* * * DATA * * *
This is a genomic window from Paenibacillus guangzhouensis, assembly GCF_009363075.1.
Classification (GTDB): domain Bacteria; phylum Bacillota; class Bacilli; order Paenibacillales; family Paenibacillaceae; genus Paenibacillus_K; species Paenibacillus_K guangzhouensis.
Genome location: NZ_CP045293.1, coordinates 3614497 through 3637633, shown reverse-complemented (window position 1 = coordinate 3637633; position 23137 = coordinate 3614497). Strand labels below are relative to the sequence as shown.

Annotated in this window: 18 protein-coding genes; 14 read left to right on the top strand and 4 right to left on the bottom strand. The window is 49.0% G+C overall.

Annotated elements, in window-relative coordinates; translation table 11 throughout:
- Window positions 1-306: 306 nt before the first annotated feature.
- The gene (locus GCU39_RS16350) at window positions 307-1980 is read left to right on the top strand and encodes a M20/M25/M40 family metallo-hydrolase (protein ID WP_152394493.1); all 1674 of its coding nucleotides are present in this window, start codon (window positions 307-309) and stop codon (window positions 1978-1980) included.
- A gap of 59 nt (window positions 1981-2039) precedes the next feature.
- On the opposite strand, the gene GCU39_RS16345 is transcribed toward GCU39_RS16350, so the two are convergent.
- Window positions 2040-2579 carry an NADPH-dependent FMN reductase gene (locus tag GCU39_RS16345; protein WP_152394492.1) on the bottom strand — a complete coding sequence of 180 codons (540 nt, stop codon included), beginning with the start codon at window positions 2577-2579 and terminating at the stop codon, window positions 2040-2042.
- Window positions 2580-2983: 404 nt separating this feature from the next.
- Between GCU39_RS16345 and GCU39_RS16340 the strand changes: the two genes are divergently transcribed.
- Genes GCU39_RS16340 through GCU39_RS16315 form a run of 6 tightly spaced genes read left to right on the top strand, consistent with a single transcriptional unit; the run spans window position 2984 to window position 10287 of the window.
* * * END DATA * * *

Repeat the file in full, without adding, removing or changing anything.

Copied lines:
This is a genomic window from Paenibacillus guangzhouensis, assembly GCF_009363075.1.
Classification (GTDB): domain Bacteria; phylum Bacillota; class Bacilli; order Paenibacillales; family Paenibacillaceae; genus Paenibacillus_K; species Paenibacillus_K guangzhouensis.
Genome location: NZ_CP045293.1, coordinates 3614497 through 3637633, shown reverse-complemented (window position 1 = coordinate 3637633; position 23137 = coordinate 3614497). Strand labels below are relative to the sequence as shown.

Annotated in this window: 18 protein-coding genes; 14 read left to right on the top strand and 4 right to left on the bottom strand. The window is 49.0% G+C overall.

Annotated elements, in window-relative coordinates; translation table 11 throughout:
- Window positions 1-306: 306 nt before the first annotated feature.
- The gene (locus GCU39_RS16350) at window positions 307-1980 is read left to right on the top strand and encodes a M20/M25/M40 family metallo-hydrolase (protein ID WP_152394493.1); all 1674 of its coding nucleotides are present in this window, start codon (window positions 307-309) and stop codon (window positions 1978-1980) included.
- A gap of 59 nt (window positions 1981-2039) precedes the next feature.
- On the opposite strand, the gene GCU39_RS16345 is transcribed toward GCU39_RS16350, so the two are convergent.
- Window positions 2040-2579 carry an NADPH-dependent FMN reductase gene (locus tag GCU39_RS16345; protein WP_152394492.1) on the bottom strand — a complete coding sequence of 180 codons (540 nt, stop codon included), beginning with the start codon at window positions 2577-2579 and terminating at the stop codon, window positions 2040-2042.
- Window positions 2580-2983: 404 nt separating this feature from the next.
- Between GCU39_RS16345 and GCU39_RS16340 the strand changes: the two genes are divergently transcribed.
- Genes GCU39_RS16340 through GCU39_RS16315 form a run of 6 tightly spaced genes read left to right on the top strand, consistent with a single transcriptional unit; the run spans window position 2984 to window position 10287 of the window.